Abstract: October 15, 2014{{p}}Student Loans and Homeownership Trends{{p}}{{p}}Alvaro Mezza, Kamila Sommer, and Shane Sherlund{{p}}{{p}}The increases in student loan debt and delinquencies over the past few years have raised concerns about whether heavy student loan debt burdens are making it more difficult for young households to become homeowners. For example, using a large dataset of borrowers with credit records, Brown and Caldwell (2013) find that (i) during the financial crisis, homeownership rates--approximated by the presence of home-secured debt in credit files--for young individuals with student loan debt fell relatively more than for those without student loan debt, and that (ii) by the end of 2011, young individuals with student loan debt were associated with lower homeownership rates than those without such debt. However, due to data limitations, those researchers were unable to separate individuals with no student loan debt into groups with and without college education. Yet there are a number of reasons to think that individuals who went to college (albeit without incurring student debt) are quite different in homeownership attainment from those who never attended college (and, therefore, do not have any student loan debt). As such, combining individuals with no student loan debt and with or without college education into a single group could confound statistical findings related to the relationship between homeownership and student loan debt. In this note, we separate individuals with no student loan debt into groups with and without post-secondary education, and explore the patterns in homeownership attainment once college education is considered.{{p}}{{p}}Using a nationally representative sample of young individuals with credit records who were between the ages of 29 and 31 in years 2004-2010, panel A in figure 1 shows that--similar to Brown and Caldwell's (2013) findings--the homeownership rate declined relatively more for those with student loan debt (the green line) than for those without student loan debt (the purple line).1 Thus, while homeownership rates were generally higher for those with student loan debt during the entire period, the difference between the rates became much smaller by the end of 2010, suggesting that student debt may have made ownership more difficult.{{p}}{{p}}In contrast, panel B separates the group of individuals with no student debt (the purple line) into two subgroups: (i) those with no college education (the blue line) and (ii) those with some college education (the red line). The panel illustrates that the homeownership rates between the two groups differ substantially, with an average homeownership rate gap of about 13 percentage points over the full period. Moreover, the evolution of homeownership rate across time varies between the two groups, suggesting that combining individuals with no student loan debt and with or without college education into a single group could indeed confound statistical findings related to the relationship between homeownership and student loan debt.{{p}}{{p}}Panel C compares the changes in homeownership between those with college education with and without student debt (the green and the red lines, respectively). The panel suggests that the observed declines in homeownership are not dissimilar between those with and without debt and college education.{{p}}Figure 1: Home Ownership Rate: 2004-2010{{p}}Figure 1: Home Ownership Rate: 2004-2010. Three panels. Panel A compares the home ownership rates of individuals between ages 29 and 31 with no student loan debt versus individuals with college education and student loan debt. The panel has one y-axis on the right. The y-axis shows home ownership rate, spanning from 0.10 to .050, and represents the rate at which individuals own a home or not. The x-axis shows the year from 2004 to 2010. The home ownership rate for individuals with no student loan debt (the purple line) is concave down, with a slight bent. The rate increases slightly between 2004 and 2007, from 0.27 to 0.29. The rate subsequently falls from 0.29 in 2007 to 0.28 in 2008 and then to 0.22 in 2010. The home ownership rate for individuals with student loan debt (the green line) is also concave down, with a slight bent. The rate increases slightly between 2004 and 2007, from 0.33 to 0.34. The rate also subsequently falls from 0.34 in 2007 to 0.32 in 2008 and then to 0.25 in 2010. In addition to these two curves in Panel A, there are also dashed lines around each curve, denoting the 95 percent confidence intervals. The upper and lower bounds of the confidence intervals are about 0.01 above and below the main curves, respectively. Panel B decomposes the home ownership rate of individuals between ages 29 and 31 with no student loan debt (the purple line; previously shown in Panel A) into home ownership rates for individuals with no college education (the blue line) and with college education (the red line). The panel has one y-axis on the right. The y-axis shows home ownership rate, spanning from 0.10 to .050, and represents the rate at which individuals own a home or not. The x-axis shows the year from 2004 to 2010. The home ownership rate for students with no student loan (the purple line) is exactly as described in Panel A. The home ownership rate for individuals with college education and no student loan debt (the red line) is concave down but sharply bent. The rate increases between 2004 and 2008, from 0.35 to 0.37. The rate subsequently declines from 0.37 in 2008 to 0.28 in 2010. The home ownership rate for individuals with no college education (and, consequently, no student loan debt; the blue line) is also concave down. The rate increases between 2004 and 2007, from 0.23 to 0.23. The rate subsequently declines from 0.23 in 2007 to 0.20 in 2008 and then to 0.17 in 2010. In addition to these three curves in Panel B, there are also dashed lines around each curve, denoting the 95 percent confidence intervals. The upper and lower bounds of the confidence intervals range from about +/- 0.01 to +/- 0.02 above and below the main curves. Panel C compares the home ownership rates of individuals between ages 29 and 31 with college education and student loan debt (the green line; previously shown in Panel A) with that of individuals with college education and no student loan debt (the red line; previously shown in Panel B). The panel has one y-axis on the right. The y-axis shows home ownership rate, spanning from 0.10 to .050, and represents the rate at which individuals own a home or not. The x-axis shows the year from 2004 to 2010. See accessible link for underlying data.{{p}}{{p}} Source: TransUnion, LLC and National Student Clearinghouse.{{p}}{{p}}* Includes individuals both with and without post-secondary education.{{p}}{{p}} Notes: Individuals with no college denote those with no post-secondary education. Individuals with college denote those with at least some post-secondary education. Dotted lines represent 95 percent confidence intervals.{{p}}{{p}}Accessible Version{{p}}{{p}}Some important patterns underlying these relationships are summarized in Figure 2, which shows homeownership-age profiles for the same three groups in Panel B. The chart shows that individuals with no college education (the blue line) enter homeownership earlier, on average, than those with college education and with and without student loan debt (the green and red lines, respectively). However, by age 26 the homeownership rate of those with college education catches up with the homeownership rate of those with no college education and, subsequently, rises appreciably above it. For those with college education, having no student loan debt is associated with somewhat higher homeownership rates at younger ages. However, by age 30 the homeownership rates of those who attended college with and without student loan debt are not statistically significantly different from each other and by the age of 34 the rates are essentially identical. Taken together, our results suggest that for those with college education student loan debt more likely affects the timing of homeownership than people's eventual attainment of it.{{p}}Figure 2: Home Ownership Rate: Ages 23-35{{p}}Figure 2: Home Ownership Rate: Ages 23-35. One panel. The figure compares the age profile of home ownership rates of individuals with (i) no college (the blue line), (ii) individuals with college education and student loan debt (the green line), and (iii) individuals with college education and no student loan debt (the red line). The panel has one y-axis on the right. The y-axis shows home ownership rate, spanning from 0.00 to .050, and represents the rate at which individuals own a home or not. The x-axis shows ages from 23 to 35. The homeownership rate for individuals with no college education (the blue line) rises steadily with age, from 0.08 for 23-year olds to 0.20 for 28-year olds. The rate is flat at 0.20 between ages 28 and 29, before increasing again to 0.31 by the age of 35. The home ownership rate for individuals with college education and student loan debt (the green line) and individuals with college education and no student loan debt (the red line) have steeper slopes than the one for individuals with no college (the blue line). The rate for individuals with college education and student loan debt (the green line) increases roughly monotonically from 0.04 at the age 23 to 0.42 by the age of 35. The rate for individuals with college education and no student loan debt (the red line) increases from 0.06 at the age 23 to 0.43 by the age of 35. Note that the homeownership rates of individuals with (i) college education and student loan debt (the green line) and individuals with college education and no student loan debt (the red line) converge to each other by the age of 35. In addition to these three curves in Figure 2, there are also dashed lines around each curve, denoting the 95 percent confidence intervals. The upper and lower bounds of the confidence intervals are about 0.01 above and below the main curves, respectively. See accessible link for underlying data.{{p}}{{p}}{{p}} Source: TransUnion, LLC and National Student Clearinghouse.{{p}}{{p}} Notes: Individuals with no college denote those with no post-secondary education. Individuals with college denote those with at least some post-secondary education. Dotted lines represent 95 percent confidence intervals.{{p}}{{p}}Accessible Version{{p}}{{p}}A few caveats should be taken into consideration when interpreting our results. First, our results are based on relative movements in summary statistics and should not be interpreted as speaking to any causal relationship between student loans and homeownership. For example, the relatively higher homeownership rates among those who went to college but did not have any student loans might be caused by lower overall debt burdens but potentially also by other factors that we have not explicitly accounted for, such as the ability of one's family to provide funds for a down payment. Second, our analysis is limited to the period from 2004 to 2010 (due to data limitations). As such, our results cannot address how the homeownership trends in recent years may have been affected by student loan balances and take-up rates that continued to rise or by any impacts of post-crisis mortgage regulation.{{p}}{{p}}Despite the aforementioned limitations, we believe that our results convey an important direction for future research, namely that college attendance is an important correlate of homeownership that, among other things, presents a challenge for isolating the role of changes in student debt on homeownership.{{p}}{{p}}References{{p}}{{p}}Brown, Meta and Sydnee Caldwell (2013). "Young Student Loan Borrowers Retreat from Housing and Auto Markets." Liberty Street Economics, Federal Reserve Bank of New York.{{p}}{{p}}Appendix{{p}}{{p}}The analysis in the note is based on a nationally representative, anonymous sample of credit bureau records randomly drawn by TransUnion, LLC, for a cohort of 34,890 young individuals who were between ages 23 and 31 in 2004. The data spans the period 1997 through 2010. Individuals are followed biannually between June 1997 and June 2003, and then in December 2004, June 2007, and December 2008 and 2010. The dataset contains several major credit bureau variables, including credit scores, tradeline debt levels, and delinquency and severe derogatory records. The National Student Clearinghouse merged their educational records anonymously onto the TransUnion credit bureau data. All personally identifiable information was removed from the data before it was provided to the Federal Reserve Board.{{p}}{{p}}1. See the Appendix for a description of the underlying data. Return to text{{p}}{{p}} Disclaimer: FEDS Notes are articles in which Board economists offer their own views and present analysis on a range of topics in economics and finance. These articles are shorter and less technically oriented than FEDS Working Papers.{{p}}Search Working Papers{{p}}{{p}}{{p}}{{p}}Skip Meet Economists Section{{p}}{{p}}Meet the Economists{{p}}All Economists{{p}}By Field of Interest{{p}}Financial Economics{{p}}International Economics{{p}}Macroeconomics{{p}}Mathematical and Quantitative Methods{{p}}Microeconomics{{p}}{{p}}Skip stay connected section{{p}}{{p}}Stay Connected{{p}}Twitter{{p}}YouTube{{p}}RSS Feeds{{p}}Subscribe{{p}}{{p}}{{p}}Last update: October 16, 2014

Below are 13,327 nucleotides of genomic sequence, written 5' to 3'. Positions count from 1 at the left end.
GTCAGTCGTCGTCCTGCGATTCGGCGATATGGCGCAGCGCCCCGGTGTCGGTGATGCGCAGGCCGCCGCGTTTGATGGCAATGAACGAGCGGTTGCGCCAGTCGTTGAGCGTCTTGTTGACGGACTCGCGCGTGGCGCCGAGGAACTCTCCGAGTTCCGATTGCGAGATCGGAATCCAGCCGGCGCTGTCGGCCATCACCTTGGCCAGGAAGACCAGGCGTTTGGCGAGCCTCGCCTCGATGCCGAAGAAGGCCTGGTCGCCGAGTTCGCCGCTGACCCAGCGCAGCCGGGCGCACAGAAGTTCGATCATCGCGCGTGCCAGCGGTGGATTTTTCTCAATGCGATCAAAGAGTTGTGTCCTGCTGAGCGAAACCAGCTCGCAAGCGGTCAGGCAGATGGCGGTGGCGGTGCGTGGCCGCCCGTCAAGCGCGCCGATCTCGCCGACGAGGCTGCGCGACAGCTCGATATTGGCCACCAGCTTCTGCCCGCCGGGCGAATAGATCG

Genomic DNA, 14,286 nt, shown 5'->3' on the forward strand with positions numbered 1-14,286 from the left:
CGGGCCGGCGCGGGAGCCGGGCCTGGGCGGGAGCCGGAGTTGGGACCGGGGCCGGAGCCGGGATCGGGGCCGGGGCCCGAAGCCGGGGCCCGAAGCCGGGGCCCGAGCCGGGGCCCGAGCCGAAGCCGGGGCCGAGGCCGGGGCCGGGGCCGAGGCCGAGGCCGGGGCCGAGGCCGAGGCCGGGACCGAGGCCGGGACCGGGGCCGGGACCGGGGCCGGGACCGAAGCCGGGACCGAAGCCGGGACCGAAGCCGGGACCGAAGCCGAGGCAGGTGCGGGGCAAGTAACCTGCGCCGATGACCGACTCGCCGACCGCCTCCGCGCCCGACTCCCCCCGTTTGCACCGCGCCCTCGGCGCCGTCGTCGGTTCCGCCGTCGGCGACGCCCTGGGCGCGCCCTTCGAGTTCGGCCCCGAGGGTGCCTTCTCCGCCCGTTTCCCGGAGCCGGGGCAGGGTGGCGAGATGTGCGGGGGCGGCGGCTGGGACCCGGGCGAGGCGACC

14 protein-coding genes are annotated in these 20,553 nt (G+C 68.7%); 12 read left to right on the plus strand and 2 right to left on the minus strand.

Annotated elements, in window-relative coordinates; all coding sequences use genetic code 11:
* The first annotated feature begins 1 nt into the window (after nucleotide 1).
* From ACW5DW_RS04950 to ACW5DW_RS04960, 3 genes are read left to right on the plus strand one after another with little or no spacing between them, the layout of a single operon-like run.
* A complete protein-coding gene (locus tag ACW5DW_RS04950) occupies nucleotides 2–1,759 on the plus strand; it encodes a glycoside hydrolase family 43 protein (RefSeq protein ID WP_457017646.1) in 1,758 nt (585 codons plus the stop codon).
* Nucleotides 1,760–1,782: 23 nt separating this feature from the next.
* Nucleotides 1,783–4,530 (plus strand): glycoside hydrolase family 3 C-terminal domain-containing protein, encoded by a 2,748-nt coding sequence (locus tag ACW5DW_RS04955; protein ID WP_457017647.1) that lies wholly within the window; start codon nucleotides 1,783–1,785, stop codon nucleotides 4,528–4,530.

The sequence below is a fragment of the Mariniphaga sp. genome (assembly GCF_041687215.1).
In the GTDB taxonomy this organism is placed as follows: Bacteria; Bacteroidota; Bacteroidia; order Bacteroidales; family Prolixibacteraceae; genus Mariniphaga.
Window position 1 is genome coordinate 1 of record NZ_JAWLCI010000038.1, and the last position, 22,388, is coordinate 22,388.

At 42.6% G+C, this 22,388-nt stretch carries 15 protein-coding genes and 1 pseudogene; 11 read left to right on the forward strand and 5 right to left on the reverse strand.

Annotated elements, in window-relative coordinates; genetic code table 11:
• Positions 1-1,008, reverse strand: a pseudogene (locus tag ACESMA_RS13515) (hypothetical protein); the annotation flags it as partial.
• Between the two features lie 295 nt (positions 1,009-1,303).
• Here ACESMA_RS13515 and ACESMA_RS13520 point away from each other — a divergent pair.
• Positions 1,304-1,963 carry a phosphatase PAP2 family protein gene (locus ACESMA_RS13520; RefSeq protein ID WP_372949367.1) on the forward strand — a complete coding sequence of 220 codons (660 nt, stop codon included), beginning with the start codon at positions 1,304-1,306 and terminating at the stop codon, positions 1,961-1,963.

Date: 2014–10–15